While there is growing recognition that sport helps us define our identity, how prevalent is the view that sport is crucially the ingredient that helps us project the idea of a Welsh nationhood? To quote, sports historian Martin Johnes:
“Although the Welsh language, music and Nonconformity have also played their part, few other forms of cultural forms are as well equipped as sport to express national identity. Its emotions, national colours, emblems, songs and contests all make it a perfect vehicle through which collective ideas of nationhood can be expressed.”
That sense of passion, the buzz, and the excitement of sport encapsulates and characterises our nationhood. Just think about a recent sporting event that got you talking with your friends, relatives and colleagues, talking about your predictions for the result and hopes for a Welsh win. Think about the day itself, and the sense of energy, excitement and anticipation that brought. And of course, that collective post-match analysis over a beer or two.
Yet is it accurate to suggest sport effectively articulates Welsh nationhood and identity? If it genuinely does unite a nation, and the people of Wales, then by definition it must also be a cultural form that positively tackles issues of discrimination – age, race, and gender. But how confident are we that this is really the case? We admit there is still much for us to do to improve equality in sport, especially for girls and women to have proper access to participating and governing, and for members of different ethnic communities to embrace sport in all its guises.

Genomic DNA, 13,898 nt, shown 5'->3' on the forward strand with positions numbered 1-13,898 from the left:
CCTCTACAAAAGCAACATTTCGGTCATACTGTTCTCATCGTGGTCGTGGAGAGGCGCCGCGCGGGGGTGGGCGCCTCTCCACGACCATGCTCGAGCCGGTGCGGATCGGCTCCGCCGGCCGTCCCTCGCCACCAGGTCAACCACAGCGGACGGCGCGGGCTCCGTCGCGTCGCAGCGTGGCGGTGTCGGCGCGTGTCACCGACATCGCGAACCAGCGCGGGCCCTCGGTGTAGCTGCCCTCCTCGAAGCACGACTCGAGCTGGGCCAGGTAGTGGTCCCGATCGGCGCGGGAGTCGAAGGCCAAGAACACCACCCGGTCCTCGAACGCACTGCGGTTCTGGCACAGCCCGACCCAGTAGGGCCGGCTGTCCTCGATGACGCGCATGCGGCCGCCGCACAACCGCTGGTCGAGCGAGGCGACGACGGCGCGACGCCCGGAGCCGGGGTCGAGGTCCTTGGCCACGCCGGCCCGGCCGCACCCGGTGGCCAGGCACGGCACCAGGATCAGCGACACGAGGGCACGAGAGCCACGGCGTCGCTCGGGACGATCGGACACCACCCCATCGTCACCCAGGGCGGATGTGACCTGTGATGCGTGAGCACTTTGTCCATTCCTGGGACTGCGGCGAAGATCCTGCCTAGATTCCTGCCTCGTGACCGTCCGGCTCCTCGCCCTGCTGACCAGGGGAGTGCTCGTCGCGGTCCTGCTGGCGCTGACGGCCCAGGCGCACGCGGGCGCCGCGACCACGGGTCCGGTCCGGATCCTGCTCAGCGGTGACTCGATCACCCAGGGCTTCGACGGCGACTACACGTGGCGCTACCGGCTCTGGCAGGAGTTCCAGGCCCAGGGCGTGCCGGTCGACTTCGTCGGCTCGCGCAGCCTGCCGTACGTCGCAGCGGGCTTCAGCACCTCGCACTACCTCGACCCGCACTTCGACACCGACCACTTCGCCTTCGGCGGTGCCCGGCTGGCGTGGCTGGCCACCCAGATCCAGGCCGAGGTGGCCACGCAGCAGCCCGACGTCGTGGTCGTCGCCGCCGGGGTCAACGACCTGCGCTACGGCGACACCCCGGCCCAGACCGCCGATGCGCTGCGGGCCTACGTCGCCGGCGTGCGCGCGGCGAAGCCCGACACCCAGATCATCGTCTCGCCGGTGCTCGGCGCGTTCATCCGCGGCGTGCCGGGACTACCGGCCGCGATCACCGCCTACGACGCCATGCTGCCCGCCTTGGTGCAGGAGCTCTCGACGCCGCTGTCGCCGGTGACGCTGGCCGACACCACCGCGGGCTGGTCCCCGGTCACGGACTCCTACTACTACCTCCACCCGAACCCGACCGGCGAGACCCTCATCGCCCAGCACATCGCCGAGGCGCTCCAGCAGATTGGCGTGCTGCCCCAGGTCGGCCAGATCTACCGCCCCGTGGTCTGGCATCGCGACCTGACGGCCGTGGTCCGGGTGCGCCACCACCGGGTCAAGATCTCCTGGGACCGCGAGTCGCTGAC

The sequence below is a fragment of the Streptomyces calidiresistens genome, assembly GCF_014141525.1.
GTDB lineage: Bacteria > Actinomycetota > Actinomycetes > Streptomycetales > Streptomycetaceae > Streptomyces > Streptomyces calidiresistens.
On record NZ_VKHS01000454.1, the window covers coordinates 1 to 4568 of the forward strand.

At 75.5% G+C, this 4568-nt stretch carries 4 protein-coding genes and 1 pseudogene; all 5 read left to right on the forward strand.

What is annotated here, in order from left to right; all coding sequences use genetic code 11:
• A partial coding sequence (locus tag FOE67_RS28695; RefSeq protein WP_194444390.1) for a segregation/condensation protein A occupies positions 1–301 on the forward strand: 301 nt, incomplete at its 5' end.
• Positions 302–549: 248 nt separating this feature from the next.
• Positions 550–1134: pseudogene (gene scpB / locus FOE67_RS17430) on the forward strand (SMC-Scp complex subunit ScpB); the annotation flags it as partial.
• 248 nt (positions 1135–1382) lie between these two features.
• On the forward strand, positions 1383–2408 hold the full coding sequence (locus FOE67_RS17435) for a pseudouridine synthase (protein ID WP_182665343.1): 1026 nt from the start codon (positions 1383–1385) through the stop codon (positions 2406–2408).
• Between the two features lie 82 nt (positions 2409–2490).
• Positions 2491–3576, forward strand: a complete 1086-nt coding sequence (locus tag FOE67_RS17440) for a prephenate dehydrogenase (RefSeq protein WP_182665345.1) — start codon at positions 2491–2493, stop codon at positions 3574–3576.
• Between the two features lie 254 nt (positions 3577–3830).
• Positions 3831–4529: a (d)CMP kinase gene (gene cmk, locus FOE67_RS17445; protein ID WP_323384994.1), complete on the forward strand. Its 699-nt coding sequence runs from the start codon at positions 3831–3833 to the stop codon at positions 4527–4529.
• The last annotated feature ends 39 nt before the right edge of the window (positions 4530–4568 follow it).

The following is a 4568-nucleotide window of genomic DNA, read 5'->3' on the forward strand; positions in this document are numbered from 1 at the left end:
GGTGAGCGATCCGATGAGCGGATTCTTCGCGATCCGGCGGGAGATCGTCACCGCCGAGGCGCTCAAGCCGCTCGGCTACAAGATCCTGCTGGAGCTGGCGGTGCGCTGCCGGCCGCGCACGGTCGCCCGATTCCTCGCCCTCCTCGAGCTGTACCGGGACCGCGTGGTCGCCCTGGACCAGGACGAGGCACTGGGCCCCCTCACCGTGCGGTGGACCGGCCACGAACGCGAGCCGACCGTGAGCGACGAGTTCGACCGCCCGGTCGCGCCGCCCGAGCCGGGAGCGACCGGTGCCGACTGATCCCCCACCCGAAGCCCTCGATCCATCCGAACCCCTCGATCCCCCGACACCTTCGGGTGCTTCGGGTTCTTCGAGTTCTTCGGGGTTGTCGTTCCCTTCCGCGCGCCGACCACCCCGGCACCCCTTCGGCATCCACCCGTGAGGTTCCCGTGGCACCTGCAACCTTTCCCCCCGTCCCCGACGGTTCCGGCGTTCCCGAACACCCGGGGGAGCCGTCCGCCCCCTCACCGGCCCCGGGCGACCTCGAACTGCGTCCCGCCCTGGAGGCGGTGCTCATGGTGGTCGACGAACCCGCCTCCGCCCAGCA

While sport clearly champions our nation, sparking huge levels of support and passion, this by no means translates into an equal sense of confidence in our ability to manage our own affairs. We all know that only 50.3% of the electorate voted in favour of the creation of an Assembly at the 1997 referendum, secured by just an infamous 6,721 votes.
We may have our own National Assembly, a shining set of world class sporting facilities, and some global mega events coming to Wales, but we remain part of a powerful British state, which articulates a whole range of diverse identities. Wales is also characterised by regionalisation. We only have to look at the different north-south focus on football and rugby to appreciate that sporting loyalties may not be equally shared right across the nation. South Wales’s historical experiences are more closely matched with those of industrial regions in England than to our rural west and north. Yet these are all creative tensions and it is these that shape our modern sporting culture.
Sport is at the heart of Welsh culture. It has an unrivalled power to unite individuals, communities, and the entire nation to project a confident sense of purpose and identity. It shapes our profile and defines us as a nation. But, to argue that sport offers a sense of uniform or unified culture that we all belong to, and celebrate, would be to discount the valid notion that we are a nation of regions, varied beliefs, interests and multiple cultures. I would say ‘viva la difference’ until that red shirt is pulled on, whatever the sport and whatever the event.